Satellites could one day gather solar power and beam it back to Earth via microwaves or lasers to supply remote areas of the planet with electricity, researchers hope. Last month, scientists from the University of Strathclyde used a rocket launched into space from the Arctic Circle to deploy a kind of "spinning web", which could form the basis of a solar satellite. The next stage will be to create reflectors that can concentrate sunlight on to solar arrays in space.
As tobacco marketing becomes increasingly restricted in the UK, researchers are using Facebook to find out how companies are promoting themselves. The University of Bath's Tobacco Control Research Group has created a page on the social networking site to document packaging and marketing initiatives, such as capsule technology that releases different aromas, advanced "light" filters and super-slim cigarettes aimed at women. Researchers hope the page will encourage people to post photos or comments about tobacco marketing initiatives they have seen at festivals, nightclubs and online.
Academics have discovered a previously unknown mechanism through which nerve cells signal pain that could have major implications for the development of new drugs. Writing in Proceedings of the National Academy of Sciences, a team led by Nikita Gamper, senior lecturer in biological sciences at the University of Leeds, reveals a difference in the way that persistent pain, such as toothache, is transmitted and the pain that results from the increased sensitivity of nerves in injured or diseased tissue. "It's increasingly evident that current strategies for testing and validating new painkillers often do not take into account a possible difference in how pain signals are generated," notes Dr Gamper. "These findings challenge current approaches in drug development...and may offer new strategies."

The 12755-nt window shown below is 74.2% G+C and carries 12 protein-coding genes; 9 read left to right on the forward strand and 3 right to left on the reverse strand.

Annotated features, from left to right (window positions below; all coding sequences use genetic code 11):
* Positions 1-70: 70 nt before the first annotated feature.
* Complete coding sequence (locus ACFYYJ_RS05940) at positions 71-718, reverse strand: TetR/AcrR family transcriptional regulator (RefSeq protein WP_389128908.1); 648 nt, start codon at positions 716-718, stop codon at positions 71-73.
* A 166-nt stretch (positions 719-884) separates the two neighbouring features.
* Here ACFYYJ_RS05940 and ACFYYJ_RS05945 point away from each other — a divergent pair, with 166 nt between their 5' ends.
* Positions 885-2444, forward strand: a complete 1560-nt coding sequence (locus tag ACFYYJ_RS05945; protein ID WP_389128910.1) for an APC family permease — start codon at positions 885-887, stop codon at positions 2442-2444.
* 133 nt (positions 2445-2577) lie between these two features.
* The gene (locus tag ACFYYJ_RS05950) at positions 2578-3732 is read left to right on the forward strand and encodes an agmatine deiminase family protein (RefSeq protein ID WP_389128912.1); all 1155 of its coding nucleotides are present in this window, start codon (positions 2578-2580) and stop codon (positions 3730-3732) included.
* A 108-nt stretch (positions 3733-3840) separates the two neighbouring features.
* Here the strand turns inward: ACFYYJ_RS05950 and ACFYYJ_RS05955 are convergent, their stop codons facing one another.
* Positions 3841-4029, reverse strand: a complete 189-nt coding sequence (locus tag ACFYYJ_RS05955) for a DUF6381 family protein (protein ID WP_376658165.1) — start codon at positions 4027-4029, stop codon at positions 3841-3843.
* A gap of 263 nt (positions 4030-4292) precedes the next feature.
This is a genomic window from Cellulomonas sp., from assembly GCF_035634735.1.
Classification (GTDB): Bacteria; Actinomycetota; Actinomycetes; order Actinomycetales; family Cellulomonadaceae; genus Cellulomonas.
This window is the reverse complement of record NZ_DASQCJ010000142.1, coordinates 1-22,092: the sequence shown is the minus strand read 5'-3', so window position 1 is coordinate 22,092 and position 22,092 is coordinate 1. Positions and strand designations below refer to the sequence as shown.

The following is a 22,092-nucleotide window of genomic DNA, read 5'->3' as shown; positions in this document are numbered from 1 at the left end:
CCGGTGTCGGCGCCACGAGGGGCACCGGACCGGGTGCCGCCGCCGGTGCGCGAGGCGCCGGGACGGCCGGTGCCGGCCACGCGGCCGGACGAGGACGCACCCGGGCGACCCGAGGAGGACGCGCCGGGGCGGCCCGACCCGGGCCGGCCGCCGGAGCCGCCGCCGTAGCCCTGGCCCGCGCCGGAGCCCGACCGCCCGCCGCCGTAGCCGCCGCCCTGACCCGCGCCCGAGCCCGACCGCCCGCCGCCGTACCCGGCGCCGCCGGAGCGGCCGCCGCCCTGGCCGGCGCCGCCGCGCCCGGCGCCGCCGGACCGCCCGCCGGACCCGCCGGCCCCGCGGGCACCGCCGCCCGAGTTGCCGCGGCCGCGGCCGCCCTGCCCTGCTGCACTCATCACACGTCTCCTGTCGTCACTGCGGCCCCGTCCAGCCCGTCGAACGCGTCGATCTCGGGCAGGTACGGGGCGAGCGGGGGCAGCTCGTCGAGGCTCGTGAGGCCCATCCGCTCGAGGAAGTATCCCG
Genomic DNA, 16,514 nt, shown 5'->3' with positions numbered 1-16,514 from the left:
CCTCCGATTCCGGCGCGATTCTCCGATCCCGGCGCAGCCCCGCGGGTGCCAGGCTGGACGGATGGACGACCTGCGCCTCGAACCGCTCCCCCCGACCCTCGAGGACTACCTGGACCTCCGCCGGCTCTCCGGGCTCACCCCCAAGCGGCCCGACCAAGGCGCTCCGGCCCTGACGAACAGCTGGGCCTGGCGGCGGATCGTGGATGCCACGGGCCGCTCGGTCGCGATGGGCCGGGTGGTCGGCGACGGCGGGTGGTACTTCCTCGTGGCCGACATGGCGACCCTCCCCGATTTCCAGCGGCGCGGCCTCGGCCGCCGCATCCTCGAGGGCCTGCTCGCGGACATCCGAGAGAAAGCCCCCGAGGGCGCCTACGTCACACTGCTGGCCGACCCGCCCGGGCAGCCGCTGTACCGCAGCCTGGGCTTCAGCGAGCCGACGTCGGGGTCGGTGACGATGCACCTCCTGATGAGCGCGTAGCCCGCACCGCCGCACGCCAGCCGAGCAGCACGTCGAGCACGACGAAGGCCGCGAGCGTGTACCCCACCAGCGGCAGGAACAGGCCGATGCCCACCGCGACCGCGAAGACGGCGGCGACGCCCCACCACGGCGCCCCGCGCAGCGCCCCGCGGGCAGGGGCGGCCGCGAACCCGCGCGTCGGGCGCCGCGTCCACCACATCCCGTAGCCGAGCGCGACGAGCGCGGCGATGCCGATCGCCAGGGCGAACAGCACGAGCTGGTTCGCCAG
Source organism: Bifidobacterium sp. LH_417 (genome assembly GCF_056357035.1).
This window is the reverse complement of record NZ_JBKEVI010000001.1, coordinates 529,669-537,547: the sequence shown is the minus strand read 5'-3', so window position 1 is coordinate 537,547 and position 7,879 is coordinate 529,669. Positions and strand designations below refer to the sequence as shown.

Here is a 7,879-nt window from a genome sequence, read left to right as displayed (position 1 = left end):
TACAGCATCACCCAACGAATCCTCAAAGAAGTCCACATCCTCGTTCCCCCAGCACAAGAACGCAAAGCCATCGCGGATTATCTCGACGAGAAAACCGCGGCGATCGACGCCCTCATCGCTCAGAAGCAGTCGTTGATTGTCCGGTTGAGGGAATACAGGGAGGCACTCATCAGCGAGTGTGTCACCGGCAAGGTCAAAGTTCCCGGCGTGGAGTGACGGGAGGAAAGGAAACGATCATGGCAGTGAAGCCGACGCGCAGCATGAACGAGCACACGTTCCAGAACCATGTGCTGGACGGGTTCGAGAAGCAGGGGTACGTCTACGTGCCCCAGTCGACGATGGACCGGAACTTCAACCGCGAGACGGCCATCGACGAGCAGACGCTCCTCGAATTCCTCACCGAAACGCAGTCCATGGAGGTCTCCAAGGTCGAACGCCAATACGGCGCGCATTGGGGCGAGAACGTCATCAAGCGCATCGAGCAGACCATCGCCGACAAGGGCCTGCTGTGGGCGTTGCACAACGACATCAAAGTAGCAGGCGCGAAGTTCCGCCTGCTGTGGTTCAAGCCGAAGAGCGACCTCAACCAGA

A 15th-century illuminated manuscript has been returned to its original parish church in digital form. The Wollaton Antiphonal for years has been held in the University of Nottingham's department of manuscripts and special collections for safekeeping. Now, academics at the university have digitised the service book and installed a virtual copy of it at St Leonard's Church in Wollaton, Nottingham. The antiphonal was created for Sir Thomas Chaworth, then the richest man in Nottinghamshire, in around 1430. Visitors to the church will now be able to enjoy the book's lavish decoration, explore its symbolism and even listen to a recording of the original chants sung by the choir.
Energy minister Charles Hendry has seen how a university is helping the UK to meet its carbon emission targets and reduce fuel poverty by reconstructing a full-sized terraced house inside a climate-controlled lab. The minister visited the University of Salford's Energy House to present the first certificates of completion for an infrared thermography course being run as part of a major training collaboration with Envirolink, a low-carbon business support company. The visit marked the end of the first programmes of study, which are part of a new suite of courses for professionals working in the building and housing sectors.
A trove of papers relating to Scottish Catholicism, including letters from Mary, Queen of Scots, is to be moved to a new state-of-the-art university library. The University of Aberdeen facility will receive maps, papers, books and manuscripts, most of which are from the collections of Catholic families in Aberdeenshire and Moray. In addition, the university will become the custodian of the library of St Mary's College, Blairs, which includes around ,000 books and pamphlets from before 1801. Catholicism was outlawed north of the border in 1560 after the Scottish Reformation.
Mining for talent
Engineers of the future may benefit from Anglo-Australian mining company Rio Tinto's decision to fund undergraduate scholarships in the UK. Under the agreement, Imperial College London will join the company's Global Education Partnerships Programme. In addition, Rio Tinto will sponsor a five-year teaching fellowship in geology and field trips in the subject for first-year students. Through the scholarships, which are available for 12 students and include work experience and mentoring as well as funding, the company hopes to encourage young people from a wide range of backgrounds to consider careers in the field.
Cult of youth